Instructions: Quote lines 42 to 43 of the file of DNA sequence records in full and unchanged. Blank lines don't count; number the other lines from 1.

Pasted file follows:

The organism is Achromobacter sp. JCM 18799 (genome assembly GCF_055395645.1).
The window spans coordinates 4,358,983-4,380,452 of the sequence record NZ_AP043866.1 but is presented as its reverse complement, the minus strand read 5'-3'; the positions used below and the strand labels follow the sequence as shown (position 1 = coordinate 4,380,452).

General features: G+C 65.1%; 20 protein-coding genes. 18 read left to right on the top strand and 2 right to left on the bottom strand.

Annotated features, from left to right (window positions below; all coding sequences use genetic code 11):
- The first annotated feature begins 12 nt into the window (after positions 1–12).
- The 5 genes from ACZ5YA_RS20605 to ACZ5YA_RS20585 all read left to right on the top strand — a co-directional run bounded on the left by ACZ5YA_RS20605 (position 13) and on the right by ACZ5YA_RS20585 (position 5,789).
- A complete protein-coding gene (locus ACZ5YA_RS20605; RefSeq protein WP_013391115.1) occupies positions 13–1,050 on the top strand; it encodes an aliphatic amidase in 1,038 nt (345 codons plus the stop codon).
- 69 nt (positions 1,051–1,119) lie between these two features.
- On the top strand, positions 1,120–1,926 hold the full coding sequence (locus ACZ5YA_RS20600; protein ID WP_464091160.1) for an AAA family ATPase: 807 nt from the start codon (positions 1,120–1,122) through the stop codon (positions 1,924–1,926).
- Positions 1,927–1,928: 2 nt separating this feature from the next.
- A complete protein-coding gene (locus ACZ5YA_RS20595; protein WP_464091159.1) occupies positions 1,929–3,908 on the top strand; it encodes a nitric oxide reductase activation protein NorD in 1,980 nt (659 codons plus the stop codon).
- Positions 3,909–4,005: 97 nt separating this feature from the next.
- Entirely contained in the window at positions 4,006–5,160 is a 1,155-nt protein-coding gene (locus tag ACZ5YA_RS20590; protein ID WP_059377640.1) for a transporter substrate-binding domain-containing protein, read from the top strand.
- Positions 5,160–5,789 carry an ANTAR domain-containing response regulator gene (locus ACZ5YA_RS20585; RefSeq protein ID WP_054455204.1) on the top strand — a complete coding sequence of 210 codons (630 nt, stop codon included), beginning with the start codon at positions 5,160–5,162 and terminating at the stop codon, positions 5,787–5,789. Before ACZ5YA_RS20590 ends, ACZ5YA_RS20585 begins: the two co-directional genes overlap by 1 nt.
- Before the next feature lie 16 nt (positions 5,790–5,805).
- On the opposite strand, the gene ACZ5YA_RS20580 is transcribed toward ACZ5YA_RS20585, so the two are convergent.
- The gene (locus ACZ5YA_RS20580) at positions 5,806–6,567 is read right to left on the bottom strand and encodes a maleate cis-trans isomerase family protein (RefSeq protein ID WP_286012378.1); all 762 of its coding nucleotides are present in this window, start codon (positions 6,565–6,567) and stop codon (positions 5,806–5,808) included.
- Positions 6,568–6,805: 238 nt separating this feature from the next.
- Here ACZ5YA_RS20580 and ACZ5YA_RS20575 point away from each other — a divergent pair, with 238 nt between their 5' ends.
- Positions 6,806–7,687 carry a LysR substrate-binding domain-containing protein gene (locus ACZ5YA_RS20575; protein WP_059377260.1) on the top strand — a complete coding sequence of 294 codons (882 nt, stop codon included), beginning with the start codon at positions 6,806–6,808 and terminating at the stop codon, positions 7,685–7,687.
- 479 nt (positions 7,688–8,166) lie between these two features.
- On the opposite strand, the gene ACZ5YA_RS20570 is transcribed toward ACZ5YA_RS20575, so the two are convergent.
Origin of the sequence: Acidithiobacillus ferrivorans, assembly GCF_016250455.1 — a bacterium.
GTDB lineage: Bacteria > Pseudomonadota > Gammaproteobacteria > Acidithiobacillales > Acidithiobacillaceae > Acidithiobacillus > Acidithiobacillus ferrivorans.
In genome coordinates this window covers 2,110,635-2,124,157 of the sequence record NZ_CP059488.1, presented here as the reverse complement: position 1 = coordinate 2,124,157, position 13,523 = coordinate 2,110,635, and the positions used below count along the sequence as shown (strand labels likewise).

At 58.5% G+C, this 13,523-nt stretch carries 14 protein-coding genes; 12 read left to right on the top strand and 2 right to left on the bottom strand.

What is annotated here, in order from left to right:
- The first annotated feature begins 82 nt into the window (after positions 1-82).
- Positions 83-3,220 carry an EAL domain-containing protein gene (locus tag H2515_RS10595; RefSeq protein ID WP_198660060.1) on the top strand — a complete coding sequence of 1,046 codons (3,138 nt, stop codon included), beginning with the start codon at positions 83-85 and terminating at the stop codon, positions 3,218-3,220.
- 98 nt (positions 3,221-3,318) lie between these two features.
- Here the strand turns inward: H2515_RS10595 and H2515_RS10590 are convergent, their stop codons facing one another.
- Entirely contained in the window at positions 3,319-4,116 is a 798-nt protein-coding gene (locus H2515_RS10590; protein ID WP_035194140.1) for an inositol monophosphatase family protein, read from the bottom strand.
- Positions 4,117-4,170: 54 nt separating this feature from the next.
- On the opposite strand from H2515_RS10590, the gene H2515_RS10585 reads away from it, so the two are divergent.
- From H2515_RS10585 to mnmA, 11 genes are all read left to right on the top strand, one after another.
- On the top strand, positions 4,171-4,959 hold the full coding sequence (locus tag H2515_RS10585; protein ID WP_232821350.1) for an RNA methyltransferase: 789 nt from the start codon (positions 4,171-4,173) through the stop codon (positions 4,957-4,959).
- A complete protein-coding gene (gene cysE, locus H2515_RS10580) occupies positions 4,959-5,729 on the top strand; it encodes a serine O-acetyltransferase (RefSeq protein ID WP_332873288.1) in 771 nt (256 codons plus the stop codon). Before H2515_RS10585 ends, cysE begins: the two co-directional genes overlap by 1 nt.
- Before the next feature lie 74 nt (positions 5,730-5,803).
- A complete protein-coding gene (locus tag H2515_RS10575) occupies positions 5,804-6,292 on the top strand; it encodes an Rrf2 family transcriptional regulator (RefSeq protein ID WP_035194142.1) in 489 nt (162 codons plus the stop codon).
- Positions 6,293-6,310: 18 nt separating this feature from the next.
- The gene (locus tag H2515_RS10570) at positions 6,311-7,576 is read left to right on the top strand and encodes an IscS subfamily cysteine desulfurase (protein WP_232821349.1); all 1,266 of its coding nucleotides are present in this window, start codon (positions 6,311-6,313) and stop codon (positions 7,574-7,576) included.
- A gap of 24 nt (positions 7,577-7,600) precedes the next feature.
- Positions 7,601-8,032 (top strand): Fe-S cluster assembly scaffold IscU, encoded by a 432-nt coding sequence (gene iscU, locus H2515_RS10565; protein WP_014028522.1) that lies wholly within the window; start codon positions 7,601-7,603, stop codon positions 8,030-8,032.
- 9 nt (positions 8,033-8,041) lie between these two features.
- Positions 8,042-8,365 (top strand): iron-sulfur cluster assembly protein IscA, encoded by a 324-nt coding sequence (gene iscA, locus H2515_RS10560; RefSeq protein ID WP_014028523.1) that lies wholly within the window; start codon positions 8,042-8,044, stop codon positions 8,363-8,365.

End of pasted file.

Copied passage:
- A gap of 24 nt (positions 7,577-7,600) precedes the next feature.
- Positions 7,601-8,032 (top strand): Fe-S cluster assembly scaffold IscU, encoded by a 432-nt coding sequence (gene iscU, locus H2515_RS10565; protein WP_014028522.1) that lies wholly within the window; start codon positions 7,601-7,603, stop codon positions 8,030-8,032.